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Did you Know? The Church of the Resurrection

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Written by Gail Finke
Illustrated by Emma Cassani

The Church of the Resurrection was formed in 2010 from four Cincinnati parishes, originally established by immigrants?
Parishioners chose the name to indicate that the four parishes were not closed, but reborn.

Keep the Dream Alive
Annual award ceremony that originated at St. Mark, now hosted by Resurrection, honoring Cincinnati residents who carry on the work of Rev. Dr. Martin Luther King, Jr.

“We gather here today knowing that the Risen One will be in our midst. May God’s amazing grace . . . spread beyond this parish and let it be known that God is still with the people of Evanston, Bond Hill, Avondale and Lincoln Heights, and His grace has not abandoned their neighborhoods, but is with them wherever they are.”
– Father Dennis Chriszt, C.PP.S. (first homily in new parish, reported in The Catholic Telegraph)

“We praise God for the 10 years of faith borne from the sacrifice of men and
women from the four merged parishes. In light of the protocols set forth due to COVID-19, these days have challenged us to hold onto the hope that anchors our soul, the Christ who has called us each by name. We have truly been blessed!”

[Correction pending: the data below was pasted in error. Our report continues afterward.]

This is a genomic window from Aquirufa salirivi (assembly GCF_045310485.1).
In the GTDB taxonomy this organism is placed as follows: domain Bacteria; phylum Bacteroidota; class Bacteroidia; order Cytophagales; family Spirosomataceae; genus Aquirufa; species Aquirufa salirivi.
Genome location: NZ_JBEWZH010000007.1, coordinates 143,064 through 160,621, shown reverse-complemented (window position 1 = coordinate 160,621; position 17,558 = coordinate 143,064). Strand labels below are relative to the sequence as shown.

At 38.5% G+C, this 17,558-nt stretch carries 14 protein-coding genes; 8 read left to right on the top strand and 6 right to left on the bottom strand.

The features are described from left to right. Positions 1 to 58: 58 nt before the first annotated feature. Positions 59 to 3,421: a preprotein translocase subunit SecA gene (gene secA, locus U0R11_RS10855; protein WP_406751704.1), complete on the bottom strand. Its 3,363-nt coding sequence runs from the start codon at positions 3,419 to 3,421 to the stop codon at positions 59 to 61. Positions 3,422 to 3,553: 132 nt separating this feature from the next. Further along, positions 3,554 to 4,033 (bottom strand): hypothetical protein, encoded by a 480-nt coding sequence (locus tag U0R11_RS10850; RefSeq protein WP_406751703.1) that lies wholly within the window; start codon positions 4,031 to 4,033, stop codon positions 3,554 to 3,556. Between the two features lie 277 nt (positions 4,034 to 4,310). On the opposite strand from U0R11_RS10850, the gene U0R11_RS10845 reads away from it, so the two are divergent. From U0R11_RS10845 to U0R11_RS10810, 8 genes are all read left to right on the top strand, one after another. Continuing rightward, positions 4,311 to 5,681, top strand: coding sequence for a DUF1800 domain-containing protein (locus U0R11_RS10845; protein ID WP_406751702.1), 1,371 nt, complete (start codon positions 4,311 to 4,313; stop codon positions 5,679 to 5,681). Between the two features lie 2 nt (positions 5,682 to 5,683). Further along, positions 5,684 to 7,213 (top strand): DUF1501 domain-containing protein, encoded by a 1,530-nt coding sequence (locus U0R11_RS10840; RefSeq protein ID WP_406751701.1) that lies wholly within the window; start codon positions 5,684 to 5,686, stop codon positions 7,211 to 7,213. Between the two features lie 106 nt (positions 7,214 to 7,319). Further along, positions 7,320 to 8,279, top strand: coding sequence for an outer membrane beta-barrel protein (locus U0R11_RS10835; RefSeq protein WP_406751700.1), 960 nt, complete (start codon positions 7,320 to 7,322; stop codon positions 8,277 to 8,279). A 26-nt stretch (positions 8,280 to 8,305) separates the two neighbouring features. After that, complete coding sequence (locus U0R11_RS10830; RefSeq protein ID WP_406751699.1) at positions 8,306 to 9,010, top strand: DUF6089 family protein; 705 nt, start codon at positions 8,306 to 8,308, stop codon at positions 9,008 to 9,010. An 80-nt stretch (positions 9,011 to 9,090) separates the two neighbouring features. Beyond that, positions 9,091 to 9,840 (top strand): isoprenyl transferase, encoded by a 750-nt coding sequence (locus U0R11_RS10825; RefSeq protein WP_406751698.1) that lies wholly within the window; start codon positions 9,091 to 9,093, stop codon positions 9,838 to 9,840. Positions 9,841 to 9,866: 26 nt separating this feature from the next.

– Deacon Royce Winters

St. Agnes Parish established in Bond Hill

St. Andrew Parish established in Avondale

St. Mark Parish established in Evanston

New building for St. Mark, designed by Henry Schlacks, completed

New building for St. Andrew, designed by Samuel Hannaford, completed

St. Martin de Porres
Parish established in Lincoln Heights

St. Agnes Church – now home to Church of the Resurrection
– constructed in the neo-Romanesque style

Parish discussions about a shared future begin

Aug. 1, 2010
First Mass in the new Church of the Resurrection Parish in the former St. Agnes building

The Lincoln Heights parish originally known as St. Christina was later renamed for (then Bl.) Martin. Located in a former Swedenborgian church purchased with an anonymous donation, it was a mission church established by Archbishop McNicholas in 1935. It was renamed again after his canonization in 1962.

This article appeared in the April 2021 edition of The Catholic Telegraph Magazine. For your complimentary subscription, click here.

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